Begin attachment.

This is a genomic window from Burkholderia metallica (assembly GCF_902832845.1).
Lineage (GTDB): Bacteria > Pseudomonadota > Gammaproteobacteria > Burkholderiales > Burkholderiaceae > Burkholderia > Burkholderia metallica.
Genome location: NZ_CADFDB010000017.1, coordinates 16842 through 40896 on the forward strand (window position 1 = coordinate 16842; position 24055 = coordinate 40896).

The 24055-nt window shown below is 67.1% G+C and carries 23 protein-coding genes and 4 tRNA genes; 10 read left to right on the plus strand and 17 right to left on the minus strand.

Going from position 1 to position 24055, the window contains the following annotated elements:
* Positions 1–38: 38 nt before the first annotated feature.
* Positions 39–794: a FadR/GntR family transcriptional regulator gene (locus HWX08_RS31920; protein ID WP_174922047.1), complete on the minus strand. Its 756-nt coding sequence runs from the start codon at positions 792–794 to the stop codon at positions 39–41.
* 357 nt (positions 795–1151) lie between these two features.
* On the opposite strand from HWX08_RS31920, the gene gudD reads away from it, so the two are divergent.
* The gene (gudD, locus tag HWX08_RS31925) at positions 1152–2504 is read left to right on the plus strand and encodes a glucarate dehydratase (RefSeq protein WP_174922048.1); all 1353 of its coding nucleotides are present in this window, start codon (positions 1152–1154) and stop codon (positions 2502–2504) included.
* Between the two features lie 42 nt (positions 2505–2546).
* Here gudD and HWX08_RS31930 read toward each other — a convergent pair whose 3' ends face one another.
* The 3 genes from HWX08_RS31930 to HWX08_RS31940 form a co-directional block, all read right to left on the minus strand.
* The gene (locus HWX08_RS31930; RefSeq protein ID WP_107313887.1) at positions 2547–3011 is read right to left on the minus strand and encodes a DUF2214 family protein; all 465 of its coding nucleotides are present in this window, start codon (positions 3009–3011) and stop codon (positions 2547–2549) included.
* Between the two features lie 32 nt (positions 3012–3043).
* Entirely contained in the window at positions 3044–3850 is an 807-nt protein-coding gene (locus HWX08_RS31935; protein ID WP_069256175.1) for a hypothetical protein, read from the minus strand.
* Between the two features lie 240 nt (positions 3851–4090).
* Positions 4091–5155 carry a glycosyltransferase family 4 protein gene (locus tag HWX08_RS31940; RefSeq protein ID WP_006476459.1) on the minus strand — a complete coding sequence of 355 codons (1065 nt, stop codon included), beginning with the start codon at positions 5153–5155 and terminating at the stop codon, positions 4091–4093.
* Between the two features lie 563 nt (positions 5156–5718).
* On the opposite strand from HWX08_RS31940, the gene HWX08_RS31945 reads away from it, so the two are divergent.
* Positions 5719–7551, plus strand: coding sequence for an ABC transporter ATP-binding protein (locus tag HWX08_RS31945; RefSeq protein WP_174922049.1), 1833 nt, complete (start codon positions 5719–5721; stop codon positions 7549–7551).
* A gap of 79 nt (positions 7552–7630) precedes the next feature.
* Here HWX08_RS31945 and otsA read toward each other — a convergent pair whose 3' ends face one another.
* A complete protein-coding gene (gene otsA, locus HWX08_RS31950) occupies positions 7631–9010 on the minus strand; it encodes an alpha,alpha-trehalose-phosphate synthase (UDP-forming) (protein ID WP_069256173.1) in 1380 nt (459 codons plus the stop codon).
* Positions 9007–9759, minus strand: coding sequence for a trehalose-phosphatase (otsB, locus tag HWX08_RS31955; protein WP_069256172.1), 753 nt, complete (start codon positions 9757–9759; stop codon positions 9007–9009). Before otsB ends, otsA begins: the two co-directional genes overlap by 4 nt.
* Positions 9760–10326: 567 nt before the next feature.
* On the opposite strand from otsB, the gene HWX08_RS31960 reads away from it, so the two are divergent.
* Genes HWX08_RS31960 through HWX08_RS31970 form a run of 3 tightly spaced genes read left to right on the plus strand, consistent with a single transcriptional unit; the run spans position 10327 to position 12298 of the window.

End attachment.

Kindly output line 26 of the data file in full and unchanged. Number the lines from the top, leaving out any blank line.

* Positions 9760–10326: 567 nt before the next feature.